In the subsequent follow-up visits, a significant reduction of fat and the correction of the contour and retraction of the skin were observed in the treated areas in the clinical examina- tions and comparison of pictures. Most patients expressed satis- faction with the outcome in the first follow-up visit, with the number of positive feedbacks increasing in the following months – especially after the third month, when improvement was observed in all patients (Figures 2, 3, 4, 5 and 6).

Regarding adverse effects, no scars, infections, hypo or hyperpigmentation were observed. Edema and ecchymoses (with spontaneous resolution in one to four weeks) were observed in all patients, in different intensities and proportionally to the procedure''''''''s magnitude. Small areas with fibrosis (which resolved spontaneously or after the use of local ultrasound) were observed in most patients in the first months after the procedure.

Ninety percent (108 patients) were satisfied with the results (Graph 2). All 12 patients who expressed dissatisfaction nevert- heless described some degree of improvement. Of the dissatis- fied patients, it was concluded that in four cases, liposuction should not have been recommended, due to the excess fat and sagging of the skin. The patients'''''''' psychological profiles were not favorable to the type of procedure in three cases. In the remai- ning five cases of dissatisfaction there were unrealistic expecta- tions regarding the technique and the results after a single appli- cation (Graph 3).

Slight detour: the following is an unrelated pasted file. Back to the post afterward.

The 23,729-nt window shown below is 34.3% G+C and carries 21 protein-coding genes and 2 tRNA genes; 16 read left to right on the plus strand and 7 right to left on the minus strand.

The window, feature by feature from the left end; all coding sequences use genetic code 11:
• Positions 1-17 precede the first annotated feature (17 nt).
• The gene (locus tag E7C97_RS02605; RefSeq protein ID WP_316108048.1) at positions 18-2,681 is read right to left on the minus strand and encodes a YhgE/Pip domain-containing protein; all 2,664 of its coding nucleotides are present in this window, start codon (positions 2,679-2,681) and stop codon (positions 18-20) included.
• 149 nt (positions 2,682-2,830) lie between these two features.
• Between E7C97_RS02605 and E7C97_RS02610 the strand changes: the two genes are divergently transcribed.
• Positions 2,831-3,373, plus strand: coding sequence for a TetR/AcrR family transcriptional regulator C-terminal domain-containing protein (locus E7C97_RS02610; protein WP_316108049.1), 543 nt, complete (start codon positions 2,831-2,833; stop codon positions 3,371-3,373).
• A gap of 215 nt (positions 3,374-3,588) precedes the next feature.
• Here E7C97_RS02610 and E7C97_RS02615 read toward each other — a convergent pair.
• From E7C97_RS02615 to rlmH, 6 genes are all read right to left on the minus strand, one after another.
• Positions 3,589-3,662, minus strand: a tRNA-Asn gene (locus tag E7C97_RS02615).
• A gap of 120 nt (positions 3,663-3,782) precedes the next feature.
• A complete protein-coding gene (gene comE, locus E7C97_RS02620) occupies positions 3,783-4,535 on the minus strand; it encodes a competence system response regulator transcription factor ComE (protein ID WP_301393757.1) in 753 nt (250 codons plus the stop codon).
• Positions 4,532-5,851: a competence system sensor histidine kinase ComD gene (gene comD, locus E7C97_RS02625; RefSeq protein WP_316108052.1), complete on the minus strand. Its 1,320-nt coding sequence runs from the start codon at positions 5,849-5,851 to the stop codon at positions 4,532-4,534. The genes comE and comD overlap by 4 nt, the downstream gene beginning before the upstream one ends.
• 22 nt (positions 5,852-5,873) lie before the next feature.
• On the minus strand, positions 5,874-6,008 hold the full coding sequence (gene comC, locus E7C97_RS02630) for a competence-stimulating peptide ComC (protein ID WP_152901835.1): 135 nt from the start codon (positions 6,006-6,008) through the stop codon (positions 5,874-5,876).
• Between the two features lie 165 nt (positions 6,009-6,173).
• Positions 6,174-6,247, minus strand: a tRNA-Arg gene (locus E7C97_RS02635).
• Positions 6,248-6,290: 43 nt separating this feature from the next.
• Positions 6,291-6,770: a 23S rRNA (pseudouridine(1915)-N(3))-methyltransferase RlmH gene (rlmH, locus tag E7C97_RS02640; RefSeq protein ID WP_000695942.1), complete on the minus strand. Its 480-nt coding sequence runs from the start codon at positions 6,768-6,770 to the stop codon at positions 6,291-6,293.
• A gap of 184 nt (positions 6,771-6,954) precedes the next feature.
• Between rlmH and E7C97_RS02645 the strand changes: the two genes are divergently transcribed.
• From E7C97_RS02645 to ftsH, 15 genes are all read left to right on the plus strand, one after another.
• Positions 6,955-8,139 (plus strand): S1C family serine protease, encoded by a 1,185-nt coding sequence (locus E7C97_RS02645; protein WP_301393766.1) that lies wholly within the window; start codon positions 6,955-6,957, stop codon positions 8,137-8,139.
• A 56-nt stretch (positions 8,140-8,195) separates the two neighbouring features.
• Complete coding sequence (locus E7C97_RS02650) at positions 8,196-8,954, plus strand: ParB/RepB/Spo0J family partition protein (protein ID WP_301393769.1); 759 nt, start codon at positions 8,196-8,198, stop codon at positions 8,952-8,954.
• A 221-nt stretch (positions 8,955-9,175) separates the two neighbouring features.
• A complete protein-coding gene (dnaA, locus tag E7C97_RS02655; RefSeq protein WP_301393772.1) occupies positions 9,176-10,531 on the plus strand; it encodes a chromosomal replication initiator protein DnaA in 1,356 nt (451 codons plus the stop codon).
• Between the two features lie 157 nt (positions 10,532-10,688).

Except for four cases, complementary procedures were car- ried out using the same technique, with improvement of the final outcome. The use of complementary techniques, such as a low potency diode laser (Tri-active®, Deka, Italy) or radiofre- quency (Reaction®, Viora, USA) was suggested in two cases, with improvement in the final outcomes. Two of the patients who were dissatisfied with the final outcome did not attend the follow-up. Finally, it is important to note that the number of patients dissatisfied with the procedure''''''''s outcome was similar between the two lasers used.

DISCUSSION

The laserlipolysis application technique requires specific training and constant attention in its execution, and when car- ried out carefully usually reaches its objectives, providing physi- cians and patients a high degree of satisfaction. 9,15,17

The two devices used in this retrospective study were shown to be effective and safe. However, peculiarities were observed between them. For example, the 924 nm/975 nm diode laser''''''''s fiber optic cannula is more flexible and facilitates the execution of the procedure, but it cannot be reused, which increases the cost of the procedure.